On Friday, Borelli said Vista had an architect, project manager, and contractor “lined up,” and that the association “is hoping to have contracts signed Monday or early next week.” He declined to name any of the companies until contracts were signed.
Residents, some of whom own their condos, told the Globe that the problems have been going on for decades.
Chelo purchased his units in 2012 and 2013 as investment properties. “I’ve been fighting with Vista ever since,” he said. “They are negligent. They are criminals.”
Since moving to the property five years ago, Iga Kurowska, a condo owner who works in financial services, told the Globe that it’s been difficult to communicate with the property management company for any reason, including maintenance issues. “We’ve been told we’re still waiting on parts ‘on order’ for a speaker intercom that broke when I moved in,” she said.
Rachel Fuller moved into a two-bedroom basement apartment at Canterbury with her husband in September 2011. By 2015, she said, flooding and leaks were regular occurrences; maintenance workers would patch things up but not fix them, she said. The apartment’s exterior walls were “cracking and falling apart,” she said. The kitchen cupboards were “completely rotted,” and mold issues were “endless.”
“We were constantly calling Vista to request repairs,” said Fuller, who works in operations at Kent Hospital in Warwick and has been battling bladder cancer for seven years. “They only ever put a Band-Aid on the situation. Nothing was actually fixed.” She never met or even knew her landlord, she said. She paid their $835 monthly rent in cash at Vista’s office on Mineral Spring Avenue, and was given a handwritten paper receipt from Matlaw Corporation, a holding company. According to corporate records filed with the state’s secretary of state’s office, its president is Laurence Levey.
“We couldn’t afford to leave. We put up with a lot because we didn’t have another choice,” she said. “I feel like we were taken advantage of, and that frustrates me.”
On Sept. 30, Fuller and her husband moved out of Canterbury Village and into a smaller, second floor apartment nearby. It’s much more expensive — $1,475 monthly — but she said she “finally feels safe.”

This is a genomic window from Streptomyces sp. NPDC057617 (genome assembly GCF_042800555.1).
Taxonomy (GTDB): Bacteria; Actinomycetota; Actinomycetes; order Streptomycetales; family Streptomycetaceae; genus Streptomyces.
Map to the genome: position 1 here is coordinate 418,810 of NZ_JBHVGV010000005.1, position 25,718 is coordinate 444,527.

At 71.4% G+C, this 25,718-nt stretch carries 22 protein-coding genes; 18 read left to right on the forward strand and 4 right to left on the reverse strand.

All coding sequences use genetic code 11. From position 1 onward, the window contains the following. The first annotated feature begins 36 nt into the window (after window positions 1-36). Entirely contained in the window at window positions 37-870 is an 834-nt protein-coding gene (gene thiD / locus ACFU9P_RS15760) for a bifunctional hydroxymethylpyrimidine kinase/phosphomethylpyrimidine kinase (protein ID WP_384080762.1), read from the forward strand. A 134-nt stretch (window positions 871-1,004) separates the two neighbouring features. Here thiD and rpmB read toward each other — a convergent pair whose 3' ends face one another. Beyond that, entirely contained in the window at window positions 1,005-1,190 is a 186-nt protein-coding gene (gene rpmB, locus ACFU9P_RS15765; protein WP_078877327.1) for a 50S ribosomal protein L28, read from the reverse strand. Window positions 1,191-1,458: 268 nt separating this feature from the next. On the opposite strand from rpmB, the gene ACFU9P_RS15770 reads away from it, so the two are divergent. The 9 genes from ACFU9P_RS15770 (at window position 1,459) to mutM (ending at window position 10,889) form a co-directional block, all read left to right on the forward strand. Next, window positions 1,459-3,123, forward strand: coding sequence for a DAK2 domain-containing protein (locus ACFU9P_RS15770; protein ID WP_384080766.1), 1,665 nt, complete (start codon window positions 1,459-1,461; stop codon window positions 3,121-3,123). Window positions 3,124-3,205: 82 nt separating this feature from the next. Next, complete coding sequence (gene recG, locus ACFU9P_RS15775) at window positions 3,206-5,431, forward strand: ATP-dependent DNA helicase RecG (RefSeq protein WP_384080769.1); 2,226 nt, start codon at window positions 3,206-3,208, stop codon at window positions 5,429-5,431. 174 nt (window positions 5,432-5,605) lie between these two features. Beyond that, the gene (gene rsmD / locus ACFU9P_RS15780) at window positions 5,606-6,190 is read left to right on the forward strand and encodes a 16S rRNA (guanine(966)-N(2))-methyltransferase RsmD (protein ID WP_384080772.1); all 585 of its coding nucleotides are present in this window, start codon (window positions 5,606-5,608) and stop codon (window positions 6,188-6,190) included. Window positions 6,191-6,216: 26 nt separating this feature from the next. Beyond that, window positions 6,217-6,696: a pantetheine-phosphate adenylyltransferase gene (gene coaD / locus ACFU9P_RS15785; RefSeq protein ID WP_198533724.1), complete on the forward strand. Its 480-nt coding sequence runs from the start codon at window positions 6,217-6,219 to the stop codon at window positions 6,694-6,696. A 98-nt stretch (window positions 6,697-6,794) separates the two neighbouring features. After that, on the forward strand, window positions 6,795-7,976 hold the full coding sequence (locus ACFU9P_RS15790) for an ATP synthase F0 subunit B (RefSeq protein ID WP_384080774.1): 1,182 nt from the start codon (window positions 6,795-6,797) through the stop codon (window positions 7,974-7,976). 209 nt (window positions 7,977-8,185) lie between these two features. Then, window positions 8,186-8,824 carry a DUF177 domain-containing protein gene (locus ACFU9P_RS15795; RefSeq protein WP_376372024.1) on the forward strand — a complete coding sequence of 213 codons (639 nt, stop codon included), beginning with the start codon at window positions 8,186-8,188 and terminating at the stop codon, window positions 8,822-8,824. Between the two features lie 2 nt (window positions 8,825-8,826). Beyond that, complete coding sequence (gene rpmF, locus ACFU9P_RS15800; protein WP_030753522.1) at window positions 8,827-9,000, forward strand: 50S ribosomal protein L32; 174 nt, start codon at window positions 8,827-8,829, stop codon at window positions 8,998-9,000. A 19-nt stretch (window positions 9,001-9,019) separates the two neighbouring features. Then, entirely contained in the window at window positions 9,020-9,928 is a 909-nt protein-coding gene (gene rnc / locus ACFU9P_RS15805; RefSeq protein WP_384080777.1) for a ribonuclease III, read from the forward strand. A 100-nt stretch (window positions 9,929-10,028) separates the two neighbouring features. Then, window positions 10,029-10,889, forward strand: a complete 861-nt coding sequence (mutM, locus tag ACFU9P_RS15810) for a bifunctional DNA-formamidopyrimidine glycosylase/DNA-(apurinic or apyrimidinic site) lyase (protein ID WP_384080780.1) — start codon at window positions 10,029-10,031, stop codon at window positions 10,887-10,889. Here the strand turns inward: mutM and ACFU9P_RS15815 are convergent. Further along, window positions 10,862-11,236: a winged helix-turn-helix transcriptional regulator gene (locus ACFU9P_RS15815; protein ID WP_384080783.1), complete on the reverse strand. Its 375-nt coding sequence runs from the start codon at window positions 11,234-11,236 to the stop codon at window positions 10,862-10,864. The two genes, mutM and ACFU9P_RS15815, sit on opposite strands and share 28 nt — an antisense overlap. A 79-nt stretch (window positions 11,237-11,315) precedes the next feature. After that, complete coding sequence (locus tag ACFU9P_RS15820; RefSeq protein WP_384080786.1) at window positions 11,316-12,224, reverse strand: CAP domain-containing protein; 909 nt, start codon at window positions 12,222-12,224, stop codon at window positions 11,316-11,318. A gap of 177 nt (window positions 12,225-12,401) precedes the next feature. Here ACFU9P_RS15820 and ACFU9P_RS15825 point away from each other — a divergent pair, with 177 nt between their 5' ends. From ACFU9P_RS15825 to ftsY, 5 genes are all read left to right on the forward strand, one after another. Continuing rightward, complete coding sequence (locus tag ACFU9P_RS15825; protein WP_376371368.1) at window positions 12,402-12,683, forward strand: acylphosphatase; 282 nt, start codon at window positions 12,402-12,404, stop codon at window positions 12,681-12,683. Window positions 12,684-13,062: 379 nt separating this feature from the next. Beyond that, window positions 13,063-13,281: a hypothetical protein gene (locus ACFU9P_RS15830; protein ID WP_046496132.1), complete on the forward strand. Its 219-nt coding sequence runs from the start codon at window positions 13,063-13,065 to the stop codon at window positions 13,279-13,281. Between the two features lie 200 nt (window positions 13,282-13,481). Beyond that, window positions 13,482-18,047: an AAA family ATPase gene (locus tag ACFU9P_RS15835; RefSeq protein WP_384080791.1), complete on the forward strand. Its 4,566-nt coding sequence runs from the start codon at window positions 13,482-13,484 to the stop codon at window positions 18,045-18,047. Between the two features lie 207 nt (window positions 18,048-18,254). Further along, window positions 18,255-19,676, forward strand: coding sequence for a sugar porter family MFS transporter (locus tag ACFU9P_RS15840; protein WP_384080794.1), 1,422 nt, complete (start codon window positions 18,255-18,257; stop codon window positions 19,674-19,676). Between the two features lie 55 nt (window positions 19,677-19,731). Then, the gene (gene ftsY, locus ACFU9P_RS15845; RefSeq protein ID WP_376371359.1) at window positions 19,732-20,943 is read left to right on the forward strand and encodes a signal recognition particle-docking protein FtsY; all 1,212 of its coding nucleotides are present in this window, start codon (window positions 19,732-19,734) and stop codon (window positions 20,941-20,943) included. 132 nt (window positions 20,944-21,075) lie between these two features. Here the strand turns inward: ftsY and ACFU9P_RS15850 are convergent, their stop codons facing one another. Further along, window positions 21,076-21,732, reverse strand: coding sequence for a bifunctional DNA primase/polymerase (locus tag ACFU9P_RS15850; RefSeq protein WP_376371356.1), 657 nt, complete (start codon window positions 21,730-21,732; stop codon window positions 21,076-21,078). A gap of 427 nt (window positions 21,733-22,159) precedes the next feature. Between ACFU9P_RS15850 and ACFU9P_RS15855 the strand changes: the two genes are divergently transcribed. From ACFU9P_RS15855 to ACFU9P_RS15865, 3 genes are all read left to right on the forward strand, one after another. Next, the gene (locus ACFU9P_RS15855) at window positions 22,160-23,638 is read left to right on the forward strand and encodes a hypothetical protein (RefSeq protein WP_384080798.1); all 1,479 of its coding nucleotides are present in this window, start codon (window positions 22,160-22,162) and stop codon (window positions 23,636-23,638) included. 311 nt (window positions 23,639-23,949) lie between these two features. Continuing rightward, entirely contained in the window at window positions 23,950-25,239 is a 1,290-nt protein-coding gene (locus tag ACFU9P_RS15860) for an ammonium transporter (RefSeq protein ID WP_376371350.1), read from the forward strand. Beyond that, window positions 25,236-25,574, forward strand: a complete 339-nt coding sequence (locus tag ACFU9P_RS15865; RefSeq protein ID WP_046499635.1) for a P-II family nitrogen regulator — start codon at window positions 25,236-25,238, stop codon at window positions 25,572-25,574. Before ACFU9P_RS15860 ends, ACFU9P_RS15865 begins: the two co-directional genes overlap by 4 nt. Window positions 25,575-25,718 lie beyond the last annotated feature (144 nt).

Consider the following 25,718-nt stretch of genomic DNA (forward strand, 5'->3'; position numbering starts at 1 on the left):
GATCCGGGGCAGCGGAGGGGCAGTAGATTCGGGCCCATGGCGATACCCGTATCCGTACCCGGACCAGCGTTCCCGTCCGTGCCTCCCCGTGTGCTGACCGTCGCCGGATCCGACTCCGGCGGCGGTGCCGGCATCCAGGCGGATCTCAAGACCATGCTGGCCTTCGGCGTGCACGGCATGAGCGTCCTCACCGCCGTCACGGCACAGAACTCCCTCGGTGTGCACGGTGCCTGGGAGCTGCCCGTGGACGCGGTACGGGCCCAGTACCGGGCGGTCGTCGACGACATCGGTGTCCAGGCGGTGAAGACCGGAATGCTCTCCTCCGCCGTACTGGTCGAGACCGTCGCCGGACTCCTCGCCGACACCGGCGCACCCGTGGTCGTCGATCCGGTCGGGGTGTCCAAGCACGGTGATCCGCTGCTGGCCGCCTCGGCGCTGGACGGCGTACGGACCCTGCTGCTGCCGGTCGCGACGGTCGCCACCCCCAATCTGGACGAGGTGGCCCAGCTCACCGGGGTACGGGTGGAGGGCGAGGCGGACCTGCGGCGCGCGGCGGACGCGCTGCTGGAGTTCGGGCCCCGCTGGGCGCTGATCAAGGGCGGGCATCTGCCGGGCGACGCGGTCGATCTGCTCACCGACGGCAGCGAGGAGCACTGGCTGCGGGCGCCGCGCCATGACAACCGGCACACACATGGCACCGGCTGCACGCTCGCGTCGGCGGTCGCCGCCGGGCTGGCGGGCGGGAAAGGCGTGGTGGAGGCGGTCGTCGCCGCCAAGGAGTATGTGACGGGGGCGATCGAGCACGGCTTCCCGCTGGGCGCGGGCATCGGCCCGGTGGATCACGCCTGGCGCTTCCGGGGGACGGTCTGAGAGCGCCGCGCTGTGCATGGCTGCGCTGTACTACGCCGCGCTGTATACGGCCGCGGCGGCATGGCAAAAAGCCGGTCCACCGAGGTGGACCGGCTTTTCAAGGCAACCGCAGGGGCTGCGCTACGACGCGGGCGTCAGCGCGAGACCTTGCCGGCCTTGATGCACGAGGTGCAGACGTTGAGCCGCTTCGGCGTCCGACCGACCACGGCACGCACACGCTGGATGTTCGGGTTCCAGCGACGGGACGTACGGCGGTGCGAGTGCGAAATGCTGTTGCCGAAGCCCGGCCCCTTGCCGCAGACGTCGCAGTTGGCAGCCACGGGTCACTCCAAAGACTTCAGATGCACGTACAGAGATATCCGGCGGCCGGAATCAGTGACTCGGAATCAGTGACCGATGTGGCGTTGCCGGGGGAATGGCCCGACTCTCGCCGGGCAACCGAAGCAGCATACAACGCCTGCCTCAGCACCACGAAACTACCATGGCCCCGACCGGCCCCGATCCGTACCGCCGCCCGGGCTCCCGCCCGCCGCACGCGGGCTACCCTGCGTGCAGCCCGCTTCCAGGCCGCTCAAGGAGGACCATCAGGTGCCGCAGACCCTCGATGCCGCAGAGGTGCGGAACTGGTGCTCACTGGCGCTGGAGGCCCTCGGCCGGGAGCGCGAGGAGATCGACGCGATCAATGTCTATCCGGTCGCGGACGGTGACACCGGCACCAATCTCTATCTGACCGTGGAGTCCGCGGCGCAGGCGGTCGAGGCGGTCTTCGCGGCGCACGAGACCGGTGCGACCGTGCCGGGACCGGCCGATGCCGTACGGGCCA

Fuller is one of a handful of current and former residents who are considering legal action against Vista’s executives. Rhode Island Attorney General Peter F. Neronha spokesman Brian Hodge confirmed to the Globe Wednesday night that the office is investigating the matter with the North Providence Police Department.
Keith O’Brien, a retired bus driver, has owned three units at Canterbury for about 25 years. He moved into one of his ground-level, one-bedroom units seven months ago, and is one of the few landlords who also live in the complex. He pays more than $800 in monthly condo association fees for his three units and said even after he and Borelli threatened to take legal action, Vista has not addressed an ongoing issue with the sewer pipe that has clogged drains and overflowed into other units’ bedrooms.
After the work is done to remediate safety hazards and other issues, Borelli, the condo association board member, said he plans on “getting out of the condo business” and selling his two units.
“I can’t be a minority partner in this,” he said. “I’m getting older, and I’m overwhelmed. I’m done.”
It’s unclear how the condo association is spending the money they receive from condo owners. Financial documents obtained by a condo owner and shared with the Globe show the Canterbury Village Condominium Association is projected to receive $226,332 in income from Jan. 1 through Dec. 31 of this year. The documents also show projected itemized expenses for the year equal to the exact same amount — $226,332 — but there are no vendor names or payment dates included.
“There’s a lot of money flowing in and out of that place, and yet the guy at the top doesn’t want to pay a dime,” said O’Brien. “Where is our money going? I want to know.”
This story has been updated with information from the R.I. Attorney General’s office.
Correction: An earlier version of this story incorrectly stated that John Chelo had ties to a local restaurant group.